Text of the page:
[In]Sight recognised in Women of Influence Awards
Last night, our CEO Su McCluskey was named the Australian Financial Review and Westpac’s 2013 Woman of Influence in the Regional/Local category, reflecting her tireless efforts toward an environment in which Australians can live, work and play anywhere in our country. The development of [In]Sight was recognised by the Awards as a major contribution toward the empowerment of regional Australia.
Here, Su talks about the development of [In]Sight and what it means for regional Australia.
“In my role as the Chief Executive Officer of the Regional Australia Institute, I work to improve the quality of and access to knowledge on how we can ensure the prosperity and sustainability of Australia’s regions and our nation as a whole.
One of our biggest achievements since our work began in 2012 has been the development of [In]Sight: the nation’s first regional competitiveness index. [In]Sight was developed to recognise and demonstrate that Australia’s economy is incredibly diverse and identify where the potential for economic development exists.
While a wealth of information on our economy is available at a State level, there has been no consistent, accessible information on the performance and development prospects of regional Australia. If we are to make the most of our nation’s economic opportunities, and enable sound policy decisions to be made to secure them, then understanding the unique potential of Australia’s regions for growth and change is critical.
In June 2013, the Regional Australia Institute launched the nation’s first online index and interactive map tracking the competitiveness of Australia’s 560 Local Government Areas and 55 Regional Development Australia regions. It consists of 59 measurable indicators specifically tailored to reflect issues that matter to regional Australia.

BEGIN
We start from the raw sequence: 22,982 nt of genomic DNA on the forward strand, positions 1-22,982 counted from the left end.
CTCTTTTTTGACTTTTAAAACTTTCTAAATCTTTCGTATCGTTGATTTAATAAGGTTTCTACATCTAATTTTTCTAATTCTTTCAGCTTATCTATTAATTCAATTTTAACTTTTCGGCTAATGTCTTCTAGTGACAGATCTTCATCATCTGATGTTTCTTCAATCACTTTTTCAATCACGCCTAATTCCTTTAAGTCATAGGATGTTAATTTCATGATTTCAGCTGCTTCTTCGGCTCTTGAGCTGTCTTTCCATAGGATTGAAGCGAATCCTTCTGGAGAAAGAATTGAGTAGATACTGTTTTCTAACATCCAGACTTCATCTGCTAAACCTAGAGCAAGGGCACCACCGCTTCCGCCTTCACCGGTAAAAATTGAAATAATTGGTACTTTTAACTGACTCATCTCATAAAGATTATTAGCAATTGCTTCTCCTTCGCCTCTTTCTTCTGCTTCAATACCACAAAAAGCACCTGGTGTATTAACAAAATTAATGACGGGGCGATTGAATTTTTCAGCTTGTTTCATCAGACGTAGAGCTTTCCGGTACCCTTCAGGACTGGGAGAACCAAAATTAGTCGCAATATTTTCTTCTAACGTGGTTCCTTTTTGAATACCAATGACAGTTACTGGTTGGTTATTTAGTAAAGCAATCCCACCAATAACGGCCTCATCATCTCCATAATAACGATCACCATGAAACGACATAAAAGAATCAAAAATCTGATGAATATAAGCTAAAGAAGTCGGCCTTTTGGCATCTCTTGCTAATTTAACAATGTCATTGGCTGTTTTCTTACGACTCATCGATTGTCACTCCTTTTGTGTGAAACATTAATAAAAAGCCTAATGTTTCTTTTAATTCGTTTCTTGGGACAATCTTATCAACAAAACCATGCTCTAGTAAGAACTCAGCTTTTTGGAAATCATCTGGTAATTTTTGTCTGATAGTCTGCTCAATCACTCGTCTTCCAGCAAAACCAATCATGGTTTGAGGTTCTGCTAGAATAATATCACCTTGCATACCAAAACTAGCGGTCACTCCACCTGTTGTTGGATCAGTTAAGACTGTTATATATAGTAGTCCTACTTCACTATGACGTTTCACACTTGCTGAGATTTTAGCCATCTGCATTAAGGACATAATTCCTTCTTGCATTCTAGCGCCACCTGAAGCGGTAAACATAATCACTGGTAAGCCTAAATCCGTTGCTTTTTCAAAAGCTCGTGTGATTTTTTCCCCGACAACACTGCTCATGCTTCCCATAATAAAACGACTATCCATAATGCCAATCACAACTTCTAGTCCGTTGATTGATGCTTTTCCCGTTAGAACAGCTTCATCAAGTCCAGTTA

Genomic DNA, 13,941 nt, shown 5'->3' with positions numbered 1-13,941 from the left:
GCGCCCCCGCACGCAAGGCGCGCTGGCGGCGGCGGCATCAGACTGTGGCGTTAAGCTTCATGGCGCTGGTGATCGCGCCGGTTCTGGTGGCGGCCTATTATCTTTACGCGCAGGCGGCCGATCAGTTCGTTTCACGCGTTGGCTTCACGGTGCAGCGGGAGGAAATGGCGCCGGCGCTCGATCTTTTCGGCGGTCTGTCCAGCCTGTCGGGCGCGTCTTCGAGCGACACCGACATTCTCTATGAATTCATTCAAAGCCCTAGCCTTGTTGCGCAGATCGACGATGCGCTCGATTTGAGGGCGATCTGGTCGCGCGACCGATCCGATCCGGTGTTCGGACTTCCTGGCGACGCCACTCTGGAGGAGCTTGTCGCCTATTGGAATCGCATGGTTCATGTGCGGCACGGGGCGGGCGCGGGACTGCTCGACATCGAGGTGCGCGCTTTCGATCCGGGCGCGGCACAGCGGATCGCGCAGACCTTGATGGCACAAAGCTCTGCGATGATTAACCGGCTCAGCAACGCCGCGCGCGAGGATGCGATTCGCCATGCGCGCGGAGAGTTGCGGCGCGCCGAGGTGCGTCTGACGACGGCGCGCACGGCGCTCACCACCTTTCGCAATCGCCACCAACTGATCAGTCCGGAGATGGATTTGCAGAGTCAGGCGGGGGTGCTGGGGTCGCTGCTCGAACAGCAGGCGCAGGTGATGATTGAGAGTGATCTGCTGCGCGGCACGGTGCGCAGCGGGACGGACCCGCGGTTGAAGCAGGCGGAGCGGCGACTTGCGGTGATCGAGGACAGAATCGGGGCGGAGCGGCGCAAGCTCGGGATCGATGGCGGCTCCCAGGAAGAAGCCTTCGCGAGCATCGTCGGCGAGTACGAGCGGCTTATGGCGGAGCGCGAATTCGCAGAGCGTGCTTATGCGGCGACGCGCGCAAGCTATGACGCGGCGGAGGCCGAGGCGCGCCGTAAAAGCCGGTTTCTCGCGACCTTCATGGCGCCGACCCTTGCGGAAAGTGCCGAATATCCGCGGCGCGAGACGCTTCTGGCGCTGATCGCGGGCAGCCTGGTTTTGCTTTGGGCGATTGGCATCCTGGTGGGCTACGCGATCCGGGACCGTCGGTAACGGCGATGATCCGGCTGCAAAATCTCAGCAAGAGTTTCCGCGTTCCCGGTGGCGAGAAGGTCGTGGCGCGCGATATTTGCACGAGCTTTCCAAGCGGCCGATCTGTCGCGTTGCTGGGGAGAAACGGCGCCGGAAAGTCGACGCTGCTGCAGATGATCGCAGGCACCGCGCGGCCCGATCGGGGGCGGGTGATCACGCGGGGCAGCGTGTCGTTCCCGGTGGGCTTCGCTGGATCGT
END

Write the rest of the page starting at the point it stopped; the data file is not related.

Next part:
[In]Sight provides regional areas with a depth of information never before available, specifically developed to bridge the gaps between the potential and future pathways of our nation. It empowers regions to understand how they compare to other areas around them, or on the other side of the country.
This approach to regional development is innovative in two ways: firstly, it breaks the trend of national and State averages that do not account for regional variation and secondly, it presents this information in an accessible, engaging and interesting platform, through an interactive, online map. This has the ability to empower regional communities and businesses to take control of their future.
Using this information, I and my team are working with communities, businesses, local, state and Federal Governments to create regionally-tailored solutions that best capture the unique potentials of regional Australia and bring this research to life.
My goal is for all segments of society to understand, use and grow with the information from [In]Sight, to advocate for better outcomes for their regions, and Australia as a whole. It is in this role that I am able to bring together my skills and expertise from the wide variety of roles I have held over the years to deliver real solutions for local business and communities.
My breadth of experience across business, including transport and primary production, taxation and regulatory reform, my volunteer experience with non-profit groups, as well as my vast and well-developed networks across all levels of government, small and big businesses, community and special interest groups, provide a perfect marriage for the influence I have on the lives and futures for those that live and work in regional Australia.
I now recognise that influence is not a tangible asset or measure, and it’s not about self-interest. It’s about sowing the seed for an idea and connecting people, purposes and outcomes so that the idea becomes a reality.
The little changes you influence today can become nation changing tomorrow. The more that we can all become part of this process, the stronger we will be as a nation, all of us working together to deliver outcomes”.